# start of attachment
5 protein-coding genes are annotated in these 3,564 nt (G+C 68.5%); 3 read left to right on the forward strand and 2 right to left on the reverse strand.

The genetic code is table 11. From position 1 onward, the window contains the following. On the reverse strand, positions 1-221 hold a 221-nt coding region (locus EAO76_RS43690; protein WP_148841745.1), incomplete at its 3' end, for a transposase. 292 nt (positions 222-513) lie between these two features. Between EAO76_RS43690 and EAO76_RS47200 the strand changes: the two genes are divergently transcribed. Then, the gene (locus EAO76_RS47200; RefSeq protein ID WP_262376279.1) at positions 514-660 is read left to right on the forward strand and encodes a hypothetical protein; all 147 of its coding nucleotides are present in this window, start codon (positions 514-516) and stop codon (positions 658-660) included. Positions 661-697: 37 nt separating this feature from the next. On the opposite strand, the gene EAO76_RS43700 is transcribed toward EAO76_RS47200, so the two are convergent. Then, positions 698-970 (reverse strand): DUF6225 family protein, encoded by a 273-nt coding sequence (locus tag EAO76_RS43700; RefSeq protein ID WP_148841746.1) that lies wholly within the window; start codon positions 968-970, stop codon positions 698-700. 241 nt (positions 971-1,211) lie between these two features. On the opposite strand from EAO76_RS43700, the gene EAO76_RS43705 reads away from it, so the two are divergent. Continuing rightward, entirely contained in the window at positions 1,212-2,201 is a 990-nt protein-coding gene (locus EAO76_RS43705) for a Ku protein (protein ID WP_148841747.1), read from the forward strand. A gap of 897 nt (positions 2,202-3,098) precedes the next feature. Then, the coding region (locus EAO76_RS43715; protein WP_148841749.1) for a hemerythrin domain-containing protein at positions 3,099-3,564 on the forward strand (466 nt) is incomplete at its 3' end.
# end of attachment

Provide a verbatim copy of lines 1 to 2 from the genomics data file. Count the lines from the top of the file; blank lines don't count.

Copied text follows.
5 protein-coding genes are annotated in these 3,564 nt (G+C 68.5%); 3 read left to right on the forward strand and 2 right to left on the reverse strand.

The genetic code is table 11. From position 1 onward, the window contains the following. On the reverse strand, positions 1-221 hold a 221-nt coding region (locus EAO76_RS43690; protein WP_148841745.1), incomplete at its 3' end, for a transposase. 292 nt (positions 222-513) lie between these two features. Between EAO76_RS43690 and EAO76_RS47200 the strand changes: the two genes are divergently transcribed. Then, the gene (locus EAO76_RS47200; RefSeq protein ID WP_262376279.1) at positions 514-660 is read left to right on the forward strand and encodes a hypothetical protein; all 147 of its coding nucleotides are present in this window, start codon (positions 514-516) and stop codon (positions 658-660) included. Positions 661-697: 37 nt separating this feature from the next. On the opposite strand, the gene EAO76_RS43700 is transcribed toward EAO76_RS47200, so the two are convergent. Then, positions 698-970 (reverse strand): DUF6225 family protein, encoded by a 273-nt coding sequence (locus tag EAO76_RS43700; RefSeq protein ID WP_148841746.1) that lies wholly within the window; start codon positions 968-970, stop codon positions 698-700. 241 nt (positions 971-1,211) lie between these two features. On the opposite strand from EAO76_RS43700, the gene EAO76_RS43705 reads away from it, so the two are divergent. Continuing rightward, entirely contained in the window at positions 1,212-2,201 is a 990-nt protein-coding gene (locus EAO76_RS43705) for a Ku protein (protein ID WP_148841747.1), read from the forward strand. A gap of 897 nt (positions 2,202-3,098) precedes the next feature. Then, the coding region (locus EAO76_RS43715; protein WP_148841749.1) for a hemerythrin domain-containing protein at positions 3,099-3,564 on the forward strand (466 nt) is incomplete at its 3' end.